Abstract

This paper describes the results of a solubility study of strontium sulfate in sodium chloride brine. A predictive equation for the solubility of strontium sulfate is presented, which is useful for calculating solubility in water containing 0 to 200 g/L (0 to 200 g/dm3) sodium chloride at temperatures from 100 to 300 degrees F (38 to 149 degrees C), with pressures from 100 to 3,000 psig (689 to 20 684 kPa), and total ionic strengths of 0 to 3.43. This paper also describes the experimental technique employed and the special equipment designed for this study.

Introduction

Strontium sulfate scale formation has become a growing concern in oil-production systems. Until recently, the appearance of strontium in oilfield scales has been primarily in the presence of barium sulfate scale. Almost pure SrSO4 scale now is observed in several production wells around the world. The scale formation is primarily a result of subsurface commingling of waters, which results in a water supersaturated in SrSO4.

The literature does not readily provide solubility data that permit prediction of SrSO4 scaling under downhole conditions. Jacques et al. presented the most recent SrSO4 solubility data in 1979. Their work presented a comprehensive literature survey, new solubility data developed in synthetic brine systems from 77 to 212 degrees F (25 to 100 degrees C), and studies of effective SrSO4 scale inhibitors. The study showed that the solubility of SrSO4 increased with increasing ionic strength and decreased with increasing temperature once 104 degrees F (40 degrees C) had been exceeded. A method of predicting SrSO4 precipitation in field brines was suggested on the assumption that solubilities based on pure sodium chloride systems were the limiting thermodynamic case. This model did not provide for pressure effects and it was limited to 212 degrees F (100 degrees C). Some work available at the time indicated slight increases in SrSO4 solubility with pressure, but the study was limited to 95 degrees F (35 degrees C) maximum and low salinity.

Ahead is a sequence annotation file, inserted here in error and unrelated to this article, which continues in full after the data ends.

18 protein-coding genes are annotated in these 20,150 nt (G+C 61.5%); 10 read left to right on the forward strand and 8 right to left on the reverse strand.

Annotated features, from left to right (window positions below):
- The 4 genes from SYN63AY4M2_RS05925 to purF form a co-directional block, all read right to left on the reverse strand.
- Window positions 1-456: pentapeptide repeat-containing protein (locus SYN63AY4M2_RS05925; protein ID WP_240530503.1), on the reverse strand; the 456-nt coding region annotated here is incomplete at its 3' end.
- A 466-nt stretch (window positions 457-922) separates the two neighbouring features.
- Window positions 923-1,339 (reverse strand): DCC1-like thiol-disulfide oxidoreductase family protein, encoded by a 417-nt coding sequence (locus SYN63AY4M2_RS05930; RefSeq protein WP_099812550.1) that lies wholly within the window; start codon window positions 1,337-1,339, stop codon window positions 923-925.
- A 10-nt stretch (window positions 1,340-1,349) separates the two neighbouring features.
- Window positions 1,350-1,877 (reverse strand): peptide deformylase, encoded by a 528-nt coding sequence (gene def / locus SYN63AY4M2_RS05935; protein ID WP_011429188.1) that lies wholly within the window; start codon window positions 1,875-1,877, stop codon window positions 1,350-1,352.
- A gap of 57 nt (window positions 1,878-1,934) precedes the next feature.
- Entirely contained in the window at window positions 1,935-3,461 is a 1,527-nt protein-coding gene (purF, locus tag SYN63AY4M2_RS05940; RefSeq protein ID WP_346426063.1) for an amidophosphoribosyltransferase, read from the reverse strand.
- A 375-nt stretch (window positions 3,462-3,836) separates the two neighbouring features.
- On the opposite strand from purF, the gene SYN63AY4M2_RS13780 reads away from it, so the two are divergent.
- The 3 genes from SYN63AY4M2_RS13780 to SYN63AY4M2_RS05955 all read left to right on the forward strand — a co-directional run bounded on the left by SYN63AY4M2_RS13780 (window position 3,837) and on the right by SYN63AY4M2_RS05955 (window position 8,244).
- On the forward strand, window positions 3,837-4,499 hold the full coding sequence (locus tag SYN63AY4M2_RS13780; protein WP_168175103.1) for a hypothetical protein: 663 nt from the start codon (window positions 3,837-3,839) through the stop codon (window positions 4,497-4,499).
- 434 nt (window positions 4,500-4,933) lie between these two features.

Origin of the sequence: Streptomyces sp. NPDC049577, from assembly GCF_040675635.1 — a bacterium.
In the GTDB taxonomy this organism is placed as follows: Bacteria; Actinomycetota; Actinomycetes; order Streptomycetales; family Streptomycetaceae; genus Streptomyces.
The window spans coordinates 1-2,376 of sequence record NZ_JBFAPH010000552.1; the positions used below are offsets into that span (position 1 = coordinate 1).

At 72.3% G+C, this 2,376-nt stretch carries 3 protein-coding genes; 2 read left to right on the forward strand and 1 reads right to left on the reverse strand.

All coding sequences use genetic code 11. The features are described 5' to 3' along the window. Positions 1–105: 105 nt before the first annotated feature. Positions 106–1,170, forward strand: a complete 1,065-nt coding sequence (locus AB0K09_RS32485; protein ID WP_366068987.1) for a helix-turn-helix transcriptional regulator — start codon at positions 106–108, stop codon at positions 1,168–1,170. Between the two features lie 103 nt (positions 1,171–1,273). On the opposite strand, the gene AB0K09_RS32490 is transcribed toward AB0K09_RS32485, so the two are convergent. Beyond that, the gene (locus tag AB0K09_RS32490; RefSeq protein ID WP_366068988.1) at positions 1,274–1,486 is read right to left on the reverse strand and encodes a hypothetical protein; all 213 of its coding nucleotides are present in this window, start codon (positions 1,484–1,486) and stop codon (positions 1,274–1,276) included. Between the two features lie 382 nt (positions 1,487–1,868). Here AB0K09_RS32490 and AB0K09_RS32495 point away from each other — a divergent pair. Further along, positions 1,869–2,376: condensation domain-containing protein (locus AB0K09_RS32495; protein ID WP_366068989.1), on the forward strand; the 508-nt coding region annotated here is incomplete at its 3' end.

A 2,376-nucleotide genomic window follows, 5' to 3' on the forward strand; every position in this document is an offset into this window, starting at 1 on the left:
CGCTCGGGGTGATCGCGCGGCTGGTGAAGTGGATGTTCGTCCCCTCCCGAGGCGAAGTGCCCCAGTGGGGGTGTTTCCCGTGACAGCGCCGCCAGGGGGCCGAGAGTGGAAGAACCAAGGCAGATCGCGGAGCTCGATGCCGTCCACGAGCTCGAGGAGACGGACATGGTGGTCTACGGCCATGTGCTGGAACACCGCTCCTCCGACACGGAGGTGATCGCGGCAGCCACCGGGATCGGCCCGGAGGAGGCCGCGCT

To predict SrSO4 precipitation and scaling under downhole conditions, solubility data are needed that bracket all possible temperatures, pressures. and salinities of oilfield waters. This study reports the results of new solubility determinations developed under broader test conditions. The results then are combined with the 1979 data 4 to provide a predictive solubility model.

Theory

To develop data that could be used generally to predict SrSO4 solubility in most oilfield brines, the solubility of SrSO4 was studied in pure synthetic NaCl brines. The salinity, temperature, and pressure ranges used in this study were selected to encompass most oilfield conditions.

Minimum Maximum

Salinity, g/L, NaCl 0 200Pressure, psig (kPa) 100(689) 3,000 (20 700)Temperature, degrees F 100 (38) 300 (149)( degrees C)

To develop the most useful data possible over the ranges of the three variables listed demanding the fewest possible experiments, we used the Box-Behnken experimental design as taught by DuPont. This space-filling design was followed by a second design, a 2 3 factorial, inside the first design.

SPEJ

P. 292^

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